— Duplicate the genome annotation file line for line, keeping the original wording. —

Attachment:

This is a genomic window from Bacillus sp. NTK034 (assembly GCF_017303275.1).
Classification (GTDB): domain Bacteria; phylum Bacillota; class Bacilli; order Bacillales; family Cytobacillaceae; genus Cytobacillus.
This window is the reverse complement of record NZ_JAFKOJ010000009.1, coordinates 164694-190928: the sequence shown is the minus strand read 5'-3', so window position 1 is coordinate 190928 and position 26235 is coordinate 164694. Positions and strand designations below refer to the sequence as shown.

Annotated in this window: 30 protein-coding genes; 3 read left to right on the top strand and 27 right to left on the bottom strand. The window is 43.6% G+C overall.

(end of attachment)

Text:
This is a genomic window from Bacillus sp. NTK034 (assembly GCF_017303275.1).
Classification (GTDB): domain Bacteria; phylum Bacillota; class Bacilli; order Bacillales; family Cytobacillaceae; genus Cytobacillus.
This window is the reverse complement of record NZ_JAFKOJ010000009.1, coordinates 164694-190928: the sequence shown is the minus strand read 5'-3', so window position 1 is coordinate 190928 and position 26235 is coordinate 164694. Positions and strand designations below refer to the sequence as shown.

Annotated in this window: 30 protein-coding genes; 3 read left to right on the top strand and 27 right to left on the bottom strand. The window is 43.6% G+C overall.